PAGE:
Diagnosis of Pemphigus
Early diagnosis is important, so if you have blisters on the skin or in the mouth that do not go away, it is important to see a doctor as soon as you can. Your doctor may try to rule out other conditions first, since pemphigus is a rare disease. Your doctor may:
- Take your medical history, and give you a physical exam. A dermatologist (a doctor who specializes in conditions of the skin, hair, and nails) may ask you about your medical history and look at the appearance and location of blisters. He or she may run a finger or cotton swab over the surface of your skin to see if it shears off easily.
- Take a tissue sample. Your doctor may take a sample from one of your blisters to:
- Examine it under the microscope to look for cell separation and to determine the layer of skin in which the cells are separated.
- Determine which antibodies attacked the skin.
- Take a blood sample. Antibody levels in your blood can help determine the severity of the disease. This blood test may also be used later on to see if treatment is working.
Treatment of Pemphigus
There is no cure for pemphigus, but treatment can control the disease in most people. The initial goal of treatment is to clear existing blisters and help prevent relapses. Treatment typically depends on the severity and stage of the disease.
Symptoms of pemphigus may go away after many years of treatment, but most people need to continue taking medications to keep the disease under control. Treatment for pemphigus may involve the following medications:
- Corticosteroids. These anti-inflammatory medicines are a mainstay of treatment for pemphigus. They may be applied topically as a cream or ointment, or by mouth or injection (systemically). Most people will be prescribed systemic corticosteroids, at least initially, to bring the disease under control. Because they are potent drugs, your doctor will prescribe the lowest dose possible to achieve the desired benefit.
- Immunosuppressants. These help suppress or curb the overactive immune system.
- Biologic response modifiers. These target specific immune messages and interrupt the signal, helping to stop the immune system from attacking the skin.
- Antibiotics, antivirals, and antifungal medications to control or prevent infections.
If the above treatments do not work or pemphigus is severe, other treatments may be considered. These treatments include:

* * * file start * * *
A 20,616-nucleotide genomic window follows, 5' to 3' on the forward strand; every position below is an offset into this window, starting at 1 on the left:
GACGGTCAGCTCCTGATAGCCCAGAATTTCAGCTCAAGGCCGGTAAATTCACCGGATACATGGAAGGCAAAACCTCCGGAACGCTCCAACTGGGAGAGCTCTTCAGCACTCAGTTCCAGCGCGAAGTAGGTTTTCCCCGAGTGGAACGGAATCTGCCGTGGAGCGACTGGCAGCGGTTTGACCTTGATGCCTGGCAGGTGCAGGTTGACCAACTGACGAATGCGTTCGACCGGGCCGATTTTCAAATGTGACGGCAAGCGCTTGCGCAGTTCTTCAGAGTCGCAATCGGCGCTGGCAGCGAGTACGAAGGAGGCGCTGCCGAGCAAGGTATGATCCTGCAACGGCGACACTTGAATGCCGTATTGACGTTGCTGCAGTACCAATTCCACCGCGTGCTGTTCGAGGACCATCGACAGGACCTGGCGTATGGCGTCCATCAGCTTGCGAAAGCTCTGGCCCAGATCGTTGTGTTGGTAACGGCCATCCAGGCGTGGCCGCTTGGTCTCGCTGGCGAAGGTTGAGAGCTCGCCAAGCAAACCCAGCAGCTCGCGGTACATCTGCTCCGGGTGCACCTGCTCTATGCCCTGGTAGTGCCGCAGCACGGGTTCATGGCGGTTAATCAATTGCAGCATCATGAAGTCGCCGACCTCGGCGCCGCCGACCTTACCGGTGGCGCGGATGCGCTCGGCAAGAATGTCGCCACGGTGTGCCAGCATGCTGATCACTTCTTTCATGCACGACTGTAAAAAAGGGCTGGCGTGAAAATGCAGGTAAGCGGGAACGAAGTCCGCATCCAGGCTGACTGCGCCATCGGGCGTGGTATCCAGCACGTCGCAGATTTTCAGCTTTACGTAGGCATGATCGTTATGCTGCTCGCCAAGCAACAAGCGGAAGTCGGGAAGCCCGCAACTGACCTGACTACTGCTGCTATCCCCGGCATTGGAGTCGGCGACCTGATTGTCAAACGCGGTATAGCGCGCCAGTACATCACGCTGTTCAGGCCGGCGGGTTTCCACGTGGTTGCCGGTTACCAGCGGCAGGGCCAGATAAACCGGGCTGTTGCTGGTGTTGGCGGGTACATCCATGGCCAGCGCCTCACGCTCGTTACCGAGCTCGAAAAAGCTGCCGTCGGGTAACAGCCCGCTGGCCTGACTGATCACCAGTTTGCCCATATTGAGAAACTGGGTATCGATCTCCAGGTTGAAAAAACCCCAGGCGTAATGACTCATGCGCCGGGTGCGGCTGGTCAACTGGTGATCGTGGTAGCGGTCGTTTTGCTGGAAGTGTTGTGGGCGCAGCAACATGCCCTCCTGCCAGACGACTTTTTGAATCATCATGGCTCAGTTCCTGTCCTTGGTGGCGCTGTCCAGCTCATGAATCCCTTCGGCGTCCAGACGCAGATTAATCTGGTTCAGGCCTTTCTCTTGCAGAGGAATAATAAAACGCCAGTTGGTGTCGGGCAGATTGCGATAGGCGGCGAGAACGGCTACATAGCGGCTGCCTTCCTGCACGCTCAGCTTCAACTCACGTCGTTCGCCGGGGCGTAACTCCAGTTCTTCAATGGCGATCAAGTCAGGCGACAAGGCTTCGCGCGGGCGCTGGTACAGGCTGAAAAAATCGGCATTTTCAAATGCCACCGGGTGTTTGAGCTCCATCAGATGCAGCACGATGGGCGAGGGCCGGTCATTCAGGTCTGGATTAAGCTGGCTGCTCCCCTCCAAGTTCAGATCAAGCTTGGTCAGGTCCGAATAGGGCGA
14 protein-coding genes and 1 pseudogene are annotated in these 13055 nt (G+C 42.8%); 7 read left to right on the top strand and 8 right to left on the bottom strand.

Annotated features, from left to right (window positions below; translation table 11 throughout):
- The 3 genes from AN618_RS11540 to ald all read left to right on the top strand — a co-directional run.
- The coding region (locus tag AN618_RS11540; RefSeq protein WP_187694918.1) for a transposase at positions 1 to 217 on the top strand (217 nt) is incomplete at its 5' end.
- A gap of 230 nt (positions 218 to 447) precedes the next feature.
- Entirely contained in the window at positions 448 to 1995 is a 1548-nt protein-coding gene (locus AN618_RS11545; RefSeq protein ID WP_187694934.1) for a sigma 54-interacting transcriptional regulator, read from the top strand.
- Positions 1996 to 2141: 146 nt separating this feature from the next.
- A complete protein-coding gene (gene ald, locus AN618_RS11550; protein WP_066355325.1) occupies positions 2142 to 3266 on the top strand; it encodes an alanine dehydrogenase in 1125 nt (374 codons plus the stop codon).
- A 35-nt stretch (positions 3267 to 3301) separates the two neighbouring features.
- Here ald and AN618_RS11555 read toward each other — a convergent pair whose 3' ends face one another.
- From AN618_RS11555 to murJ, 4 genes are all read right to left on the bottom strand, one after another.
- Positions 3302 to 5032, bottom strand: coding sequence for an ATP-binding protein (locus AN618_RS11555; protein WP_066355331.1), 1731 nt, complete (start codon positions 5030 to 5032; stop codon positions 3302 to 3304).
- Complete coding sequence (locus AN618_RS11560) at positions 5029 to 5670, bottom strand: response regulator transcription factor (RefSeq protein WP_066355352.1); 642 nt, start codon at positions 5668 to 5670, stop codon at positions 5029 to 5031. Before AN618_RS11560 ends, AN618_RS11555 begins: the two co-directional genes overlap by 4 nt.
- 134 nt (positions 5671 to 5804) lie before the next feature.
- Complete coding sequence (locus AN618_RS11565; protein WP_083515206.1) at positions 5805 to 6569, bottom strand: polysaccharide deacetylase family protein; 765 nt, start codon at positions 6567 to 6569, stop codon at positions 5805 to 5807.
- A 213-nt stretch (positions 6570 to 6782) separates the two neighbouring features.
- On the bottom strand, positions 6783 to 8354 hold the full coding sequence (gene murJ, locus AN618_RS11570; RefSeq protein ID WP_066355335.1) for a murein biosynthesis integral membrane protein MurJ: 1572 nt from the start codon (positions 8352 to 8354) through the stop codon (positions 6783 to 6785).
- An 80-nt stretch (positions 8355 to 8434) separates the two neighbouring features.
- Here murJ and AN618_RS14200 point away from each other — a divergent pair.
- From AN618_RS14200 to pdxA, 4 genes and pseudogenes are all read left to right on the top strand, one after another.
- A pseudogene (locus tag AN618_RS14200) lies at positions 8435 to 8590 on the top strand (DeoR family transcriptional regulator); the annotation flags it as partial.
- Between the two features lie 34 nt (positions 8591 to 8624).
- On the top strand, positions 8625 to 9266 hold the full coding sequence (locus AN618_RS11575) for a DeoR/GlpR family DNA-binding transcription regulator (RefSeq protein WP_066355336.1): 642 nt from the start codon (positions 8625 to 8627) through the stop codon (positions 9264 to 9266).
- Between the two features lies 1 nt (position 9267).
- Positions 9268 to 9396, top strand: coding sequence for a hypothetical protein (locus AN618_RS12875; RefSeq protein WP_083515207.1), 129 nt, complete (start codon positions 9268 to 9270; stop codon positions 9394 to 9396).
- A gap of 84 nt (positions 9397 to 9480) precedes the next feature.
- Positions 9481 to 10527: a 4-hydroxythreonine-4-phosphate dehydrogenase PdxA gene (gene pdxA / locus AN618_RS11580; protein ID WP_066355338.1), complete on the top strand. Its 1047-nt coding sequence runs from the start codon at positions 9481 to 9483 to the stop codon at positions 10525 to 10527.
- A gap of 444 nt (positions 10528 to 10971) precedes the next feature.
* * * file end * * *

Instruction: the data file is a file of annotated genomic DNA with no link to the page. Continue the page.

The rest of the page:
- Plasmapheresis or immunoadsorption, which remove damaging antibodies from the blood.
- Intravenous immunoglobulin therapy, in which you are given pooled antibodies from 1,000 or more healthy blood donors.
Be sure to report any problems or side effects from medications to your doctor.
In some cases, a person with pemphigus may need to be hospitalized to treat health problems that the disease or its treatment can cause. Widespread sores on the skin can result in dehydration or infection, and painful blisters in the mouth can make it difficult to eat. In the hospital, you may be given an IV to replace lost fluids, to get much-needed nutrition, and to treat infection.
Who Treats Pemphigus?
The following health care providers may diagnose and treat pemphigus:
- Dermatologists, who specialize in conditions of the skin, hair, and nails.
- Dentists, who can tell you how to take care of your gums and teeth if you have blisters in your mouth.
- Mental health professionals, who help people cope with difficulties in the home and workplace that may result from their medical conditions.
- Ophthalmologists, in cases where the eyes are affected. Ophthalmologists specialize in treating disorders and diseases of the eye.
- Primary care doctors, such as a family physician or internal medicine specialist, who coordinate care between the different health care providers and treat other problems as they arise.
Living With Pemphigus
Blisters in the mouth may make brushing and flossing your teeth painful, so talk to your dentist about ways to keep your teeth and gums healthy. Avoid foods that irritate your mouth blisters. Your dermatologist may recommend baths and wound dressings to help heal the sores and blisters.
Pemphigus and its treatments can be debilitating and cause lost time at work, weight loss, sleep problems, and emotional distress. A mental health professional or a support group may help you cope with the disease.
Remember to follow the recommendations of your health care providers.